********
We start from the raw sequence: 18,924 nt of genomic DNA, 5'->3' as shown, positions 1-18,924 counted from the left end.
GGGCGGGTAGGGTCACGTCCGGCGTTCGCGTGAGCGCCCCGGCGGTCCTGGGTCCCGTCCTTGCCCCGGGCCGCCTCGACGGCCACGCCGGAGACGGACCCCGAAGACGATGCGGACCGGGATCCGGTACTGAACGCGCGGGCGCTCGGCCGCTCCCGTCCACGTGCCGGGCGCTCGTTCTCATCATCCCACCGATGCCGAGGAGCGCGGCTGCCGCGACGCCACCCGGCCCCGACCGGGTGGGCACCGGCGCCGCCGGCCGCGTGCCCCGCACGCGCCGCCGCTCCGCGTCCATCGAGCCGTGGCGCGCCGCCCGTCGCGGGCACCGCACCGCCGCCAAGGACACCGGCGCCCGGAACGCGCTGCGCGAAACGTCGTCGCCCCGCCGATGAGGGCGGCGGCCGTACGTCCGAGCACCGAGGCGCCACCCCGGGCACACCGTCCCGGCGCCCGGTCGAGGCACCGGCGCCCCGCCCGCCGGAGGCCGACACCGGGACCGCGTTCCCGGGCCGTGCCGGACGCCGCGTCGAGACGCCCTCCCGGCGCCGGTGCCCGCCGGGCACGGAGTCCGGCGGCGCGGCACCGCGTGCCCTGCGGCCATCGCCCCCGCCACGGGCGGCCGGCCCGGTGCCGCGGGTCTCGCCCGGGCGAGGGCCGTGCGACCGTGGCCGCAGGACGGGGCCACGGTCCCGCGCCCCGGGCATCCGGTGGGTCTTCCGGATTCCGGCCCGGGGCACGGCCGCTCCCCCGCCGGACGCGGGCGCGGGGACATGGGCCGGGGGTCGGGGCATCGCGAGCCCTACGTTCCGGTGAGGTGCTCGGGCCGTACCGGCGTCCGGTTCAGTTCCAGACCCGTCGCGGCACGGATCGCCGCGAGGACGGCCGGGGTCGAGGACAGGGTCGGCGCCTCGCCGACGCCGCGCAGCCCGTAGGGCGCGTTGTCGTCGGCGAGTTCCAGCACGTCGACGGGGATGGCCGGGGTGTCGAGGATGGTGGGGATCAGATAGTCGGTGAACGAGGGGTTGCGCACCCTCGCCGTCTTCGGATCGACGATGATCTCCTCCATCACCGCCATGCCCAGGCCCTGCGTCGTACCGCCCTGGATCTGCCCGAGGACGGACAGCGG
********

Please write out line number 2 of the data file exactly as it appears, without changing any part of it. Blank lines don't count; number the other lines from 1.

GGGCGGGTAGGGTCACGTCCGGCGTTCGCGTGAGCGCCCCGGCGGTCCTGGGTCCCGTCCTTGCCCCGGGCCGCCTCGACGGCCACGCCGGAGACGGACCCCGAAGACGATGCGGACCGGGATCCGGTACTGAACGCGCGGGCGCTCGGCCGCTCCCGTCCACGTGCCGGGCGCTCGTTCTCATCATCCCACCGATGCCGAGGAGCGCGGCTGCCGCGACGCCACCCGGCCCCGACCGGGTGGGCACCGGCGCCGCCGGCCGCGTGCCCCGCACGCGCCGCCGCTCCGCGTCCATCGAGCCGTGGCGCGCCGCCCGTCGCGGGCACCGCACCGCCGCCAAGGACACCGGCGCCCGGAACGCGCTGCGCGAAACGTCGTCGCCCCGCCGATGAGGGCGGCGGCCGTACGTCCGAGCACCGAGGCGCCACCCCGGGCACACCGTCCCGGCGCCCGGTCGAGGCACCGGCGCCCCGCCCGCCGGAGGCCGACACCGGGACCGCGTTCCCGGGCCGTGCCGGACGCCGCGTCGAGACGCCCTCCCGGCGCCGGTGCCCGCCGGGCACGGAGTCCGGCGGCGCGGCACCGCGTGCCCTGCGGCCATCGCCCCCGCCACGGGCGGCCGGCCCGGTGCCGCGGGTCTCGCCCGGGCGAGGGCCGTGCGACCGTGGCCGCAGGACGGGGCCACGGTCCCGCGCCCCGGGCATCCGGTGGGTCTTCCGGATTCCGGCCCGGGGCACGGCCGCTCCCCCGCCGGACGCGGGCGCGGGGACATGGGCCGGGGGTCGGGGCATCGCGAGCCCTACGTTCCGGTGAGGTGCTCGGGCCGTACCGGCGTCCGGTTCAGTTCCAGACCCGTCGCGGCACGGATCGCCGCGAGGACGGCCGGGGTCGAGGACAGGGTCGGCGCCTCGCCGACGCCGCGCAGCCCGTAGGGCGCGTTGTCGTCGGCGAGTTCCAGCACGTCGACGGGGATGGCCGGGGTGTCGAGGATGGTGGGGATCAGATAGTCGGTGAACGAGGGGTTGCGCACCCTCGCCGTCTTCGGATCGACGATGATCTCCTCCATCACCGCCATGCCCAGGCCCTGCGTCGTACCGCCCTGGATCTGCCCGAGGACGGACAGCGG